Currently, Giza said, neurologists and emergency department physicians evaluate mild head injuries by using clinical prediction rules that have been validated in tens of thousands of emergency patients. Certain symptoms including vomiting, loss of consciousness, headache, or persistent anterograde amnesia can distinguish high-risk patients who should have a CT scan from low-risk patients who would undergo observation without a scan. “A lot of decision making comes from the [patient] history,” Vukmir said.
“You can apply a clinical prediction rule in about a minute or less,” Giza noted, adding that although the blood test is adequate in predicting complicated mild TBI, it isn’t necessarily superior to a different test or clinical prediction rule.
With a negative blood test, Richieri said, the chances of having a positive CT scan are “slim to none.” However, Giza said using clinical prediction rules already takes scanning out of the clinical equation for many patients. “They don’t meet the criteria,” he said. But even among patients who do, positive CT scan findings don’t necessarily change patient care.
“You can find a lot of small bleeds on CT scans in mild TBI patients that you wouldn’t do anything other than observe it,” Giza said.
For the estimated one-third of patients with mild TBI whose risk of serious injury is considered intermediate, the blood test could provide clarity. “Where the doctor’s trying to spare the patient unnecessary radiation exposure but may not feel quite comfortable to just send them home and say everything’s okay, then the blood test like this might assist in those situations,” Giza said.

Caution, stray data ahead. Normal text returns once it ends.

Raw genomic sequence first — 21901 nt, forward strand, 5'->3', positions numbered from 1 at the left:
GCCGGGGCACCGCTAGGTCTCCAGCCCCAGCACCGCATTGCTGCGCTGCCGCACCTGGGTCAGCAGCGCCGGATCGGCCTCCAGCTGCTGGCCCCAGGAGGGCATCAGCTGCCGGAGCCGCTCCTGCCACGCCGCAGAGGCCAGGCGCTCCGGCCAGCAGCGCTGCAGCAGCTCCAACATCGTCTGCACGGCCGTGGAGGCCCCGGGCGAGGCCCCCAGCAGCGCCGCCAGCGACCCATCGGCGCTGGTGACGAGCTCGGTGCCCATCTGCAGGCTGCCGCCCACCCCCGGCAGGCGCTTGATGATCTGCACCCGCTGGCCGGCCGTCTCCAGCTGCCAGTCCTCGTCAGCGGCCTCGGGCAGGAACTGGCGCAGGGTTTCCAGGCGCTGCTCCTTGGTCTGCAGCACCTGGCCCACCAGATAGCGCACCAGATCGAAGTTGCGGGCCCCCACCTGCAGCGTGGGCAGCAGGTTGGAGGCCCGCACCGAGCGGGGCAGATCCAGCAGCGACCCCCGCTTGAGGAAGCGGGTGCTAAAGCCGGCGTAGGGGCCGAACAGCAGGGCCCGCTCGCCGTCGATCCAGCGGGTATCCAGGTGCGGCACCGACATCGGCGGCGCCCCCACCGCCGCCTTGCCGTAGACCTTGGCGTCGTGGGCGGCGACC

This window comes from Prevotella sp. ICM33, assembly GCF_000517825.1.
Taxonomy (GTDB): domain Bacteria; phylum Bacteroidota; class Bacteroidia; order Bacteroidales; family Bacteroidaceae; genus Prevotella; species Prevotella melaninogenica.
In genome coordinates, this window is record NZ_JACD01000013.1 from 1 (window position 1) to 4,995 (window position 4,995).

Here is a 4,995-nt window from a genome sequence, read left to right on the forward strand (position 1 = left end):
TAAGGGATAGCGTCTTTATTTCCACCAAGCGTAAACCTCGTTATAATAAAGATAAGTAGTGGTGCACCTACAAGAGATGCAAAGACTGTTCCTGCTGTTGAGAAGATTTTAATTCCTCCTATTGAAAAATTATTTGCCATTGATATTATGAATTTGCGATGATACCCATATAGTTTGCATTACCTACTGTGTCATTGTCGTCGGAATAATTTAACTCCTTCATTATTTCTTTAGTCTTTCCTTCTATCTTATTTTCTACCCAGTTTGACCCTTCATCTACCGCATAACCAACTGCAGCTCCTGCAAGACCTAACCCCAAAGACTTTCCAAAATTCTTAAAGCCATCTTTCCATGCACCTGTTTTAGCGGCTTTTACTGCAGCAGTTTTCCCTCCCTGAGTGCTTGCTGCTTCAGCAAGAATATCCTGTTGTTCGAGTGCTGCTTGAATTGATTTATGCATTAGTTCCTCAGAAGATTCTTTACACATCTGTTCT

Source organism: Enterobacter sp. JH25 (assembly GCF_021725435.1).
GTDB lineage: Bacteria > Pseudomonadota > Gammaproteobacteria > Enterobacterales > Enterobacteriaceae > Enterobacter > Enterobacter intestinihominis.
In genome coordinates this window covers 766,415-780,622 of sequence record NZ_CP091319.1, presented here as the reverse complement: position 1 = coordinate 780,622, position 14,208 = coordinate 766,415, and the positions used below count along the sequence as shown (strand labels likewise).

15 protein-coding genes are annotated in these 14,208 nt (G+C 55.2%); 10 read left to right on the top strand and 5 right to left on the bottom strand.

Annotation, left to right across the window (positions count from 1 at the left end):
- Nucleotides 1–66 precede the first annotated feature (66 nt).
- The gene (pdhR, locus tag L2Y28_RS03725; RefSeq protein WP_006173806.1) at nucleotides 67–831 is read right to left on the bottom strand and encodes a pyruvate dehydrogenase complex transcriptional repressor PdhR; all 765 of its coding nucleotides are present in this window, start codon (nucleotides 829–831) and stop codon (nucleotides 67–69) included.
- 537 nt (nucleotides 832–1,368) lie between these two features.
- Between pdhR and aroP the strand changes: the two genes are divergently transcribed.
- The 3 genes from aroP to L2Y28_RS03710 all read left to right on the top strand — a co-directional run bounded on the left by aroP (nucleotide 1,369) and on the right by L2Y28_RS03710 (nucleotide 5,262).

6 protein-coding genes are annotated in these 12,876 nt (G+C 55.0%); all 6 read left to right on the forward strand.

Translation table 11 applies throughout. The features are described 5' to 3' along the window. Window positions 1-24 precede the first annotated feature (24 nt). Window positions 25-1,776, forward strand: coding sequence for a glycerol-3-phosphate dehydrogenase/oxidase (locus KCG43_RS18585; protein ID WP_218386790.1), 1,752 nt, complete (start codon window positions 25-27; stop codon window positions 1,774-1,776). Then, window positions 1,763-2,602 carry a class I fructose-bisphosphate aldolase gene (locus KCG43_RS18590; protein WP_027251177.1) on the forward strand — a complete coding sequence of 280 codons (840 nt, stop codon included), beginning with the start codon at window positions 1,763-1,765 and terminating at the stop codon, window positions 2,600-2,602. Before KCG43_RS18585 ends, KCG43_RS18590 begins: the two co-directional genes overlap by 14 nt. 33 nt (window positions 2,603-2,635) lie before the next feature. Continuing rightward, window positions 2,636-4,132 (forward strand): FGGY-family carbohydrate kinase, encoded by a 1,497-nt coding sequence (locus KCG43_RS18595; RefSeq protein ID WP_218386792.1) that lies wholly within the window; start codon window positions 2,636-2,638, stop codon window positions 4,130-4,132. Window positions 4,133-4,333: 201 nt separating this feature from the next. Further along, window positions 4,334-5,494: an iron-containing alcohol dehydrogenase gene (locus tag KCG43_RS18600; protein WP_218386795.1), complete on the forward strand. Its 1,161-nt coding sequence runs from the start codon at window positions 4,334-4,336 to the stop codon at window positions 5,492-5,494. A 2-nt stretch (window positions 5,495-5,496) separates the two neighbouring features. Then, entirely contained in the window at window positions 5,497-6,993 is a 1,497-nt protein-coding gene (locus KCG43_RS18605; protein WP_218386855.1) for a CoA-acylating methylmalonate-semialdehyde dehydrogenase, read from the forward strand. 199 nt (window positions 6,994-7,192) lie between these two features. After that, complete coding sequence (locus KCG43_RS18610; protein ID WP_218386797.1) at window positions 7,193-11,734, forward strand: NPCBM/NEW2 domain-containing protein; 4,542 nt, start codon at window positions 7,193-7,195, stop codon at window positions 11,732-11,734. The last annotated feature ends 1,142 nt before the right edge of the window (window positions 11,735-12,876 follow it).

Vukmir suggested the test could also be used to confirm findings from a CT scan. “Some people will use it on the front end to do some triage testing if that’s what the patient wants and some people may do it on the back end because the patient wants that kind of certainty as well.”
For now, the test is indicated for use only in adults. But Vukmir said it probably won’t be long until a version is approved for children.
“Most people would suggest that if we had to worry about a group most at risk, it would be our kids,” he said. “Very quickly someone will get approval now to do a pediatric study and within a year, perhaps 2, we’ll be at this point again for kids.”
Work is ongoing to develop a faster point-of-care version of the test for potential use on the battlefield or in ambulances during transport to an emergency department. Richieri said Banyan Biomarkers has a licensing agreement to develop its test for use with Abbott’s i-STAT handheld device that can deliver blood test results within minutes. Banyan also is working to develop a point-of-care test with French diagnostics giant bioMérieux.
Richieri said there’s a lot of interest in a return-to-play test that could be used on the sidelines of sports events to determine whether athletes who’ve sustained a blow to the head can get back in the game. “That’s not what the indication for our test is,” he said. “Is it possible? We do have studies going on with the NCAA [National Collegiate Athletic Association] and sports trainers. We hope over the next months or years [that] data will be coming out on those populations.”
In the meantime, Vukmir said clinicians will begin to determine how the test best meets their patients’ needs—as a diagnostic, a confirmatory test, or both. He suggested that additional research could determine the test’s efficacy in monitoring recovery or predicting outcomes following mild TBI. “It’s an exciting new technology,” he said.
Note: Source references are available through embedded hyperlinks in the article text online.
Voelker R. Taking a Closer Look at the Biomarker Test for Mild Traumatic Brain Injury. JAMA. Published online May 02, 2018. doi:10.1001/jama.2018.4644